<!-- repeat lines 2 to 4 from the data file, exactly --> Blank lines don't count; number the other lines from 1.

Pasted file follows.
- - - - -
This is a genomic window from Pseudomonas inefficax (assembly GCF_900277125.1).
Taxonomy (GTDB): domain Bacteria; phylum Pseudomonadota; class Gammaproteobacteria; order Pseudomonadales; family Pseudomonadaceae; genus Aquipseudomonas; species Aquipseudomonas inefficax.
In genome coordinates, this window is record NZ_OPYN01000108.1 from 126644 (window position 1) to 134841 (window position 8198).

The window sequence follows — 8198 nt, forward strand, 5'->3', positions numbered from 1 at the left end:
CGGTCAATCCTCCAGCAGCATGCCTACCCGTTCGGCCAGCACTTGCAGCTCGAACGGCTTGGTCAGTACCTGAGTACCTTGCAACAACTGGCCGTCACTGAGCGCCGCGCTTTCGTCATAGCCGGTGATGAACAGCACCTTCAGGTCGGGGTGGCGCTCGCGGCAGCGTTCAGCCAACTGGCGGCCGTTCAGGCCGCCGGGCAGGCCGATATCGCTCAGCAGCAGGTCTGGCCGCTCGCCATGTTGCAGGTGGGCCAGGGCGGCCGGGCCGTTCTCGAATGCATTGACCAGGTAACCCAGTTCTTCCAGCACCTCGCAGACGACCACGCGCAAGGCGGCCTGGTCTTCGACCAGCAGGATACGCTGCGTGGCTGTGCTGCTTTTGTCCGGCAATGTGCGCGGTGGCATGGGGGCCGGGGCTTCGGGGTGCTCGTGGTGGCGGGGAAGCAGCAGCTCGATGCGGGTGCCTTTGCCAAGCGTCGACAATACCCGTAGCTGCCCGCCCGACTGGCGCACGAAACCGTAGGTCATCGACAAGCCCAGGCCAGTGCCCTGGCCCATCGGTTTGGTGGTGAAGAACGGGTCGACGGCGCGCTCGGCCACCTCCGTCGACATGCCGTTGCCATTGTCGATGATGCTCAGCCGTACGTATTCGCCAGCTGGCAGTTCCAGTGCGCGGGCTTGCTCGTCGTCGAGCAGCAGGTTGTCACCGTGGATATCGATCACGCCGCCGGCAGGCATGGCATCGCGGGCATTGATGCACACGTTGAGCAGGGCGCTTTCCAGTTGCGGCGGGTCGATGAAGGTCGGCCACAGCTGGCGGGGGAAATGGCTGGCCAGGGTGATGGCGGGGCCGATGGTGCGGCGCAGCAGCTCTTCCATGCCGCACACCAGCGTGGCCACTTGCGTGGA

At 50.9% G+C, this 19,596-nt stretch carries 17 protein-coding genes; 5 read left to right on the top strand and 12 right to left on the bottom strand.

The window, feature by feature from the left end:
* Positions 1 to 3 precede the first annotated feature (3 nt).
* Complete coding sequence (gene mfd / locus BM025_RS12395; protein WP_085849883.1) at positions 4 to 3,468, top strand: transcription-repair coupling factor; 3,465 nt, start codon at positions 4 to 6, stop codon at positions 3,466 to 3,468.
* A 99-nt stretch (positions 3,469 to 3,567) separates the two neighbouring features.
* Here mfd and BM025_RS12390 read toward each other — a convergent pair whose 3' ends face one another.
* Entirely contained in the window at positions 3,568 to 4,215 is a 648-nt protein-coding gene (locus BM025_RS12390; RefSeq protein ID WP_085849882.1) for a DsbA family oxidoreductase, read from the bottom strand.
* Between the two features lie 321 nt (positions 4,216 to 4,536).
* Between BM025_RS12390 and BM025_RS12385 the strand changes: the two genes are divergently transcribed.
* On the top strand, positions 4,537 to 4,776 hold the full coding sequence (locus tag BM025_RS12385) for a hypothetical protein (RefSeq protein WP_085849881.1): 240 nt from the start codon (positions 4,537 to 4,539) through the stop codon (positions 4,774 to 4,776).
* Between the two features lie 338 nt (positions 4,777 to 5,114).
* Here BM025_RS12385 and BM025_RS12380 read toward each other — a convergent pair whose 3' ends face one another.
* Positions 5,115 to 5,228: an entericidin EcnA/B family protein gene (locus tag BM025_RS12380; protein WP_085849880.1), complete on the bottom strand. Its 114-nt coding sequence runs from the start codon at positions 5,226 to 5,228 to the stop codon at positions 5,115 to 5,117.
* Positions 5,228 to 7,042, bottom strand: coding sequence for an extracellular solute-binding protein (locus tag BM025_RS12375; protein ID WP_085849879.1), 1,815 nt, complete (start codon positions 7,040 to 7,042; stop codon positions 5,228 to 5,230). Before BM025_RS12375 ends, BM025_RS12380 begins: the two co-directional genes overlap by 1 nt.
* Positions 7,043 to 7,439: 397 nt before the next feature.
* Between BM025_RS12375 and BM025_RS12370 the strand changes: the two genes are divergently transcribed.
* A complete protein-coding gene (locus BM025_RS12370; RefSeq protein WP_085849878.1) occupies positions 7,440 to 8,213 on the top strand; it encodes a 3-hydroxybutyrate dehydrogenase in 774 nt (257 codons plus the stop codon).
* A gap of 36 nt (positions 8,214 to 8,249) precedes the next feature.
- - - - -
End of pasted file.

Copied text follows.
Taxonomy (GTDB): domain Bacteria; phylum Pseudomonadota; class Gammaproteobacteria; order Pseudomonadales; family Pseudomonadaceae; genus Aquipseudomonas; species Aquipseudomonas inefficax.
In genome coordinates, this window is record NZ_OPYN01000108.1 from 126644 (window position 1) to 134841 (window position 8198).

The window sequence follows — 8198 nt, forward strand, 5'->3', positions numbered from 1 at the left end: